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ca. 1580-1608?
The scholar and writer Gabriel Harvey was known and mocked in his lifetime for making copious notes in the margins of printed books. An inventor of words, friend of Edmund Spenser, and rival of Thomas Nashe, he constantly sought to improve himself through note-taking and repetitive reading.
ca. 1590
SHAKESPEARE DOCUMENTED IS STILL GROWING! Descriptive content and transcriptions will continue to be added, updated and expanded. Check back for regular updates!
1592
The earliest known allusion to Shakespeare as a playwright appears in Greenes, groats-worth of witte.
1592
SHAKESPEARE DOCUMENTED IS STILL GROWING! Descriptive content and transcriptions will continue to be added, updated and expanded. Check back for regular updates!
1592
SHAKESPEARE DOCUMENTED IS STILL GROWING! Descriptive content and transcriptions will continue to be added, updated and expanded. Check back for regular updates!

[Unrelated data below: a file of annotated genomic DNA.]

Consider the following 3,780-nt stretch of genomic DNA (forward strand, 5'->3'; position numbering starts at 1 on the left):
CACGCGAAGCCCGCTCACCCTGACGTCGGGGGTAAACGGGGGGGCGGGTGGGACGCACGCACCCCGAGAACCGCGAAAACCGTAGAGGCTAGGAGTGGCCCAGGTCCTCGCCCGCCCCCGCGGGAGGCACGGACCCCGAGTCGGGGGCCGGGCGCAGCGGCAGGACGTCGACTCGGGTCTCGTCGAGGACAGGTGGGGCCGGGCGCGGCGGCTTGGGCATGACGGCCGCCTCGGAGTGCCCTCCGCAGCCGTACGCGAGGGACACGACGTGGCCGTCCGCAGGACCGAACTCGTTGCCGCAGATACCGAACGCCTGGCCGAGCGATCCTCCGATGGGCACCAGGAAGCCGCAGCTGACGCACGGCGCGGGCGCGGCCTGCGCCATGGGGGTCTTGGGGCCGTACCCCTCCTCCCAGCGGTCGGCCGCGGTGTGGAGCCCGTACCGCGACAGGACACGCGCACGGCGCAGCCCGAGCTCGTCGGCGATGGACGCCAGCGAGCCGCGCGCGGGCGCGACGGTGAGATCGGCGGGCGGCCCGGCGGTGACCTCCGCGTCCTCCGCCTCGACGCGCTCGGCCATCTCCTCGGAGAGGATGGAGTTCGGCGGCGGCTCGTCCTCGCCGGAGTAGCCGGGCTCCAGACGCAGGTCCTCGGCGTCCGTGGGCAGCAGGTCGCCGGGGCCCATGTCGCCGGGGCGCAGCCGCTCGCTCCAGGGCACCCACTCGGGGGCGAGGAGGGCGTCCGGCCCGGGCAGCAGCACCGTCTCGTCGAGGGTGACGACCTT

June 12, 1593
This diary entry, written by Richard Stonley on Tuesday, June 12, 1593, records the first known purchase of the first edition of Shakespeare's first printed work, the narrative poem Venus and Adonis (London, 1593).
1594
This is the only known surviving copy of the first edition of Titus Andronicus, published in 1594. Titus was the first play by Shakespeare to be published.
1594
Richard Barnfield’s description of “earth-delving conies” in The Affectionate Shepheard is most likely an early allusion to the “earth-delving conies” in Shakespeare’s Venus and Adonis (1593),
1594
Epicedium, a brief quarto pamphlet made up of only a single poem in memory of Lady Helen Branch, contains one of the earliest allusions to Shakespeare’s Lucrece by name.
1594
Shakespeare’s Lucrece was first printed in 1594, fulfilling his promise to the earl of Southampton in the 1593 dedication to Venus and Adonis of “some grauer labour.” In the dedicatory epistle to Lucrece, which was likewise

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